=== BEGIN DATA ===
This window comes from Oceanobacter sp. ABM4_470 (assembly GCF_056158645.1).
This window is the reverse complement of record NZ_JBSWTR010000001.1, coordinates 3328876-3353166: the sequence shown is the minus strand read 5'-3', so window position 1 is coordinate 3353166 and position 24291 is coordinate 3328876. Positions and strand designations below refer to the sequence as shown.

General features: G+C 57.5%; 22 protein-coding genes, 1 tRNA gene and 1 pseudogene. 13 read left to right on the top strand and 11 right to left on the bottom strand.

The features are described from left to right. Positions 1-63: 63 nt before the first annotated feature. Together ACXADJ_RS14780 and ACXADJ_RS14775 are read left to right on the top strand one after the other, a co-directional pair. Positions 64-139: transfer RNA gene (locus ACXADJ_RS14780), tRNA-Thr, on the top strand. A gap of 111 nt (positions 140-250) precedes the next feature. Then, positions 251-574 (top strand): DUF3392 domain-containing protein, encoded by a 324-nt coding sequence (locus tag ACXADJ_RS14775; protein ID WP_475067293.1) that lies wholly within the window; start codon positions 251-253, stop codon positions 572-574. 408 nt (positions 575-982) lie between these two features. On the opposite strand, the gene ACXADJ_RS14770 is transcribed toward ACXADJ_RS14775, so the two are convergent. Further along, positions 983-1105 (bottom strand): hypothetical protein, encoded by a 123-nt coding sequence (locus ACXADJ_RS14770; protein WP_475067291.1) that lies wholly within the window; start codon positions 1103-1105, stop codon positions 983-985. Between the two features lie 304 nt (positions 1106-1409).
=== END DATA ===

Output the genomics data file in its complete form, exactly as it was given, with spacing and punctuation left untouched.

This window comes from Oceanobacter sp. ABM4_470 (assembly GCF_056158645.1).
This window is the reverse complement of record NZ_JBSWTR010000001.1, coordinates 3328876-3353166: the sequence shown is the minus strand read 5'-3', so window position 1 is coordinate 3353166 and position 24291 is coordinate 3328876. Positions and strand designations below refer to the sequence as shown.

General features: G+C 57.5%; 22 protein-coding genes, 1 tRNA gene and 1 pseudogene. 13 read left to right on the top strand and 11 right to left on the bottom strand.

The features are described from left to right. Positions 1-63: 63 nt before the first annotated feature. Together ACXADJ_RS14780 and ACXADJ_RS14775 are read left to right on the top strand one after the other, a co-directional pair. Positions 64-139: transfer RNA gene (locus ACXADJ_RS14780), tRNA-Thr, on the top strand. A gap of 111 nt (positions 140-250) precedes the next feature. Then, positions 251-574 (top strand): DUF3392 domain-containing protein, encoded by a 324-nt coding sequence (locus tag ACXADJ_RS14775; protein ID WP_475067293.1) that lies wholly within the window; start codon positions 251-253, stop codon positions 572-574. 408 nt (positions 575-982) lie between these two features. On the opposite strand, the gene ACXADJ_RS14770 is transcribed toward ACXADJ_RS14775, so the two are convergent. Further along, positions 983-1105 (bottom strand): hypothetical protein, encoded by a 123-nt coding sequence (locus ACXADJ_RS14770; protein WP_475067291.1) that lies wholly within the window; start codon positions 1103-1105, stop codon positions 983-985. Between the two features lie 304 nt (positions 1106-1409).